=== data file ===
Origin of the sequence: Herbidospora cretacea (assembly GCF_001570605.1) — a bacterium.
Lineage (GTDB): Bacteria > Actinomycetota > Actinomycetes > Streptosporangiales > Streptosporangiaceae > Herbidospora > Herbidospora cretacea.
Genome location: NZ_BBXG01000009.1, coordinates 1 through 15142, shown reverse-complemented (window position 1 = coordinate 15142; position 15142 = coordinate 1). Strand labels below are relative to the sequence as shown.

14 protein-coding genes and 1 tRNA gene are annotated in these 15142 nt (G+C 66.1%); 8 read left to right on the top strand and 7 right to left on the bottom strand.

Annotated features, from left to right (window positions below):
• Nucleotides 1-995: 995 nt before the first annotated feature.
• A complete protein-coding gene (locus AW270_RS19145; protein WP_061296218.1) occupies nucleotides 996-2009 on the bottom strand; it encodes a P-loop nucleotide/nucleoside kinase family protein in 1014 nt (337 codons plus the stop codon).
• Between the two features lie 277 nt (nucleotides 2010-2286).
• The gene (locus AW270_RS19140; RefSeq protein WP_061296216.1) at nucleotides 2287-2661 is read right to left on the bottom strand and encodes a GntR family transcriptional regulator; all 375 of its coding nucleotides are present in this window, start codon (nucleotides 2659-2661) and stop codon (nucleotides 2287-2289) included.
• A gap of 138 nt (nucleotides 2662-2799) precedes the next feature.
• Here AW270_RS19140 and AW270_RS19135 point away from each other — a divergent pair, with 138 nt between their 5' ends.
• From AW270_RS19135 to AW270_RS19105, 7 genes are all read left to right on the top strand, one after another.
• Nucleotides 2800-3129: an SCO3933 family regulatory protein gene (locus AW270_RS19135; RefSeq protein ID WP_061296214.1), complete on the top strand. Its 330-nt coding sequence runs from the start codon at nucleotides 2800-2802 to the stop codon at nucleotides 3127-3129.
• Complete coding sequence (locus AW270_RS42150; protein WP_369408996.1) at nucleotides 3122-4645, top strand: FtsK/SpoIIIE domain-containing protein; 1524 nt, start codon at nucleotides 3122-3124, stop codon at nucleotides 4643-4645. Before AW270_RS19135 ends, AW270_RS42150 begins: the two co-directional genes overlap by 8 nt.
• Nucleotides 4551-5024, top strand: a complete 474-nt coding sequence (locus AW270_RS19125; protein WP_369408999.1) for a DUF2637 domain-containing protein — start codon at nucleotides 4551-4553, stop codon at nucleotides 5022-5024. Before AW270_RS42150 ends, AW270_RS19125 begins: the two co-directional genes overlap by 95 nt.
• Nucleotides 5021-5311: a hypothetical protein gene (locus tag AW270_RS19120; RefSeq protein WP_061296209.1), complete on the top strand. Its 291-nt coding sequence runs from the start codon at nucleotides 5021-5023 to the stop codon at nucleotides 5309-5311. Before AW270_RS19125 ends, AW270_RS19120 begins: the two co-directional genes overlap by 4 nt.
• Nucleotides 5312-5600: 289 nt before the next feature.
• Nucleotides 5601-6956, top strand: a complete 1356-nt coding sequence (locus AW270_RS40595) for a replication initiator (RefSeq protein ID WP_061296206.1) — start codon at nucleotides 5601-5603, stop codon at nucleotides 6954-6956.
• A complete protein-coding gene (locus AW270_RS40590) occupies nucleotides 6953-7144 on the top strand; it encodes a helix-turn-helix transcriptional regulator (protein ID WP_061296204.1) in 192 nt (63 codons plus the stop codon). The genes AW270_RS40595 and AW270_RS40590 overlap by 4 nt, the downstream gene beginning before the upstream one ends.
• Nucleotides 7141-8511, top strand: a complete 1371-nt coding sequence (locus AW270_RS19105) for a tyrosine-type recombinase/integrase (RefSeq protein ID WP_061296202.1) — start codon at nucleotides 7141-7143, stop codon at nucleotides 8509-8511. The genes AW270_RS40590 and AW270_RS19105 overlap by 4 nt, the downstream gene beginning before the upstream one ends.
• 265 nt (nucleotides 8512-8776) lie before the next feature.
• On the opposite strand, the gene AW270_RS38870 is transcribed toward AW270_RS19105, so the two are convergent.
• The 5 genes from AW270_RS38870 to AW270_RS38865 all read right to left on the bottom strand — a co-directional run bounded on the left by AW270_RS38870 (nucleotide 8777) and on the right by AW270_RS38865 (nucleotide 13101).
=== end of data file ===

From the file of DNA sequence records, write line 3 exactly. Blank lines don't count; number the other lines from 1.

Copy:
Genome location: NZ_BBXG01000009.1, coordinates 1 through 15142, shown reverse-complemented (window position 1 = coordinate 15142; position 15142 = coordinate 1). Strand labels below are relative to the sequence as shown.